Deadly Beasts

The Last Werewolf by Glen Duncan (the same author who gave readers a peek at the mind of the devil in I, Lucifer) is a sexy, blood-soaked horror adventure with loads of comedy. Revolving around the 200-year-old werewolf Jake Marlowe, Duncan gives readers the wolfman story that’s been missing in pop culture for too long. An adult answer to the Twilight stories, Marlowe is a sharp sophisticate who is brutal but dashing. Marlowe is contemplating ending his existence and race after living life without love, but the romp is never overly sentimental. And yes, vampires do pop up – as do a group of monster hunters - but this time the werewolves are not the underdogs. Speaking of monster hunters, Josh Gates’ new book recounts the adventure of the Syfy host. A travelogue and diary of the unexplained, DestinationTruth: Memoirs of a Monster Hunter is a fun, behind-the-scenes look at a man whose career has him globetrotting in pursuit of Bigfoot, Mongolian Death Worms, living dinos and more. Gates has an easygoing, likable demeanor onscreen that translates well to the page; he seems like the crazy friend you want to travel with for an adventure, but who also makes you question whether it’s a good idea to do so. Moreover, while Gates doesn’t dismiss the existence of the creatures he pursues, it is also refreshing that he never seems compelled to bludgeon the reader into believing either.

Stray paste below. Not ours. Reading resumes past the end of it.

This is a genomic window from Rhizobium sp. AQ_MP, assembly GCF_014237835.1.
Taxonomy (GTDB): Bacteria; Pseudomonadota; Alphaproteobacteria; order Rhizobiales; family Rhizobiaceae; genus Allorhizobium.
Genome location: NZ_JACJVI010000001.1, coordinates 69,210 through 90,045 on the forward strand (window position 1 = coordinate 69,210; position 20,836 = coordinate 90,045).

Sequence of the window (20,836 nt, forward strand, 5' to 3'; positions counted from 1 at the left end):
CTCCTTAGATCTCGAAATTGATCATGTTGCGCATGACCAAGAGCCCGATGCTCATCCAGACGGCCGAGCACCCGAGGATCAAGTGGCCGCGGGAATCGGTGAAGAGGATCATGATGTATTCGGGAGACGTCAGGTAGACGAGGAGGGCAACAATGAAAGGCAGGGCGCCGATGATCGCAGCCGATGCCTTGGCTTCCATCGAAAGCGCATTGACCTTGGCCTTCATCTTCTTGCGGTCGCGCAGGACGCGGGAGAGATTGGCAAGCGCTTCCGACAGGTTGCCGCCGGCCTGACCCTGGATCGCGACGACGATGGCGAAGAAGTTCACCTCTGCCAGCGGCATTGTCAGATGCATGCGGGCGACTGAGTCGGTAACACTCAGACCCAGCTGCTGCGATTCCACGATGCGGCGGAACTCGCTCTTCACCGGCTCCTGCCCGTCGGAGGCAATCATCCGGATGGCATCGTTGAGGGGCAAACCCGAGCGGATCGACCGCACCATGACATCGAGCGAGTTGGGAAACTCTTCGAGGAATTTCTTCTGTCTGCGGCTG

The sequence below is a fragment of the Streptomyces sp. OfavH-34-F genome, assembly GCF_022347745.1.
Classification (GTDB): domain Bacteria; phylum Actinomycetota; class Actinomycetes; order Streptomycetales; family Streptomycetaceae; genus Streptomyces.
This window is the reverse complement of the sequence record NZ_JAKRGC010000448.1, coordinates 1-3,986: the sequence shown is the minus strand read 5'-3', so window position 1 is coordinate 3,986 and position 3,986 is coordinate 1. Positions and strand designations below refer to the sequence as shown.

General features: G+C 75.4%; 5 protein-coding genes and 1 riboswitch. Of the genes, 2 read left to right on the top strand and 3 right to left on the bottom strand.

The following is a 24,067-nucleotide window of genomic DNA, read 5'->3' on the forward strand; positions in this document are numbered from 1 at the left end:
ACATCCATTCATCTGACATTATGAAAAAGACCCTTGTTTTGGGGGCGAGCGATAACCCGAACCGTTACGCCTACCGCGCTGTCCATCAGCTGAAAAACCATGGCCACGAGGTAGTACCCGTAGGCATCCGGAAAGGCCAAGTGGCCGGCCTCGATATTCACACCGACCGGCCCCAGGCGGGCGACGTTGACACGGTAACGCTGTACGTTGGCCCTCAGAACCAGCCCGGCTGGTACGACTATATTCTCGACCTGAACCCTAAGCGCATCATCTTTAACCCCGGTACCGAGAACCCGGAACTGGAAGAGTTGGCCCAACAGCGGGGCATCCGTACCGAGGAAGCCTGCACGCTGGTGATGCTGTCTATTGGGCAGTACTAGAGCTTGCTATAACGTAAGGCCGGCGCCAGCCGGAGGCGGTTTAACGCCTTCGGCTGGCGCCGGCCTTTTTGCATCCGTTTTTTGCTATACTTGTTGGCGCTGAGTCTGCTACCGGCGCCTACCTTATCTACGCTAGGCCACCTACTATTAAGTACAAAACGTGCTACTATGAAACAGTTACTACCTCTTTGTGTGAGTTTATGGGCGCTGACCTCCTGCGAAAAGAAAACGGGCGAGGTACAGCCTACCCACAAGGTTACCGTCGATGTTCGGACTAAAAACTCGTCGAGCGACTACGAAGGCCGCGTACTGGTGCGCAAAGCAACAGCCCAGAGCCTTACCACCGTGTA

Deadly Humans

Texas Chainsaw Massacre, Salem’s Lot and Poltergeist director Tobe Hooper goes back to the movies, but in book form with Midnight Movies. After attending a special screening of the student film from his past, the fictionalized character of Hooper soon begins to realize he had inadvertently unleashed a plague on humanity with the film. As the death toll mounts and viewers fall victim to zombification or sex-crazed behavior, Hooper and his cast attempt to solve the mystery of the movie in this fun horror story. In A Miscellany of Murder, a group of authors known collectively as The Monday Murder Club combine heinous acts from true history and pop culture in this book of trivia. Instead of having a plot, the deadly data contained in the book, categorized by the seven deadly sins, is simply disturbing on its own – especially when the fictional fatalities fit perfectly alongside the factual. Shockingly, the book manages to be humorous and entertaining despite the macabre material.